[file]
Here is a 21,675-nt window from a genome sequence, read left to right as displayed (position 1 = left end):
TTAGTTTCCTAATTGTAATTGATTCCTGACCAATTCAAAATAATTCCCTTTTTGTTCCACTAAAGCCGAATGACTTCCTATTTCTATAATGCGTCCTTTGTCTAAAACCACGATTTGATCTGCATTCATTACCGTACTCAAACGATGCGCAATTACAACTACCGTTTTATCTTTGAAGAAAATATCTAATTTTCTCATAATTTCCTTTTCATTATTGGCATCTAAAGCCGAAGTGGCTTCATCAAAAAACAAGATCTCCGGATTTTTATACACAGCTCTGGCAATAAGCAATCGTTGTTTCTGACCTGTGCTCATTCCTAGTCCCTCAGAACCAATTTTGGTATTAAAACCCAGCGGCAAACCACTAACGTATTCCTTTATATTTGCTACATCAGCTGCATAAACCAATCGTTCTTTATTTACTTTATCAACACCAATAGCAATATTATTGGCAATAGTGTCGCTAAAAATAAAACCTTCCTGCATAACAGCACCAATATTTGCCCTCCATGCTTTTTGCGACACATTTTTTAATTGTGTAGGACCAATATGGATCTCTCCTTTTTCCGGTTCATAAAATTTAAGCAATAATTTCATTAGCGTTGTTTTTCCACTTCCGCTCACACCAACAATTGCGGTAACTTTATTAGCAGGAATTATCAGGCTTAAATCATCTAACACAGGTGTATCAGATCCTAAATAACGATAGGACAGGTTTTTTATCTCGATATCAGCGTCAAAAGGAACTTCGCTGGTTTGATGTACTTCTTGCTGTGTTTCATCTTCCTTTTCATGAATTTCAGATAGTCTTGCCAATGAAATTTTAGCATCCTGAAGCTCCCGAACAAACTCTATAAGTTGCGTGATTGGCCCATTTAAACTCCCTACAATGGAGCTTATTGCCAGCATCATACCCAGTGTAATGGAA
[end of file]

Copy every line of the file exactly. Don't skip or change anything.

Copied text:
Here is a 21,675-nt window from a genome sequence, read left to right as displayed (position 1 = left end):
TTAGTTTCCTAATTGTAATTGATTCCTGACCAATTCAAAATAATTCCCTTTTTGTTCCACTAAAGCCGAATGACTTCCTATTTCTATAATGCGTCCTTTGTCTAAAACCACGATTTGATCTGCATTCATTACCGTACTCAAACGATGCGCAATTACAACTACCGTTTTATCTTTGAAGAAAATATCTAATTTTCTCATAATTTCCTTTTCATTATTGGCATCTAAAGCCGAAGTGGCTTCATCAAAAAACAAGATCTCCGGATTTTTATACACAGCTCTGGCAATAAGCAATCGTTGTTTCTGACCTGTGCTCATTCCTAGTCCCTCAGAACCAATTTTGGTATTAAAACCCAGCGGCAAACCACTAACGTATTCCTTTATATTTGCTACATCAGCTGCATAAACCAATCGTTCTTTATTTACTTTATCAACACCAATAGCAATATTATTGGCAATAGTGTCGCTAAAAATAAAACCTTCCTGCATAACAGCACCAATATTTGCCCTCCATGCTTTTTGCGACACATTTTTTAATTGTGTAGGACCAATATGGATCTCTCCTTTTTCCGGTTCATAAAATTTAAGCAATAATTTCATTAGCGTTGTTTTTCCACTTCCGCTCACACCAACAATTGCGGTAACTTTATTAGCAGGAATTATCAGGCTTAAATCATCTAACACAGGTGTATCAGATCCTAAATAACGATAGGACAGGTTTTTTATCTCGATATCAGCGTCAAAAGGAACTTCGCTGGTTTGATGTACTTCTTGCTGTGTTTCATCTTCCTTTTCATGAATTTCAGATAGTCTTGCCAATGAAATTTTAGCATCCTGAAGCTCCCGAACAAACTCTATAAGTTGCGTGATTGGCCCATTTAAACTCCCTACAATGGAGCTTATTGCCAGCATCATACCCAGTGTAATGGAA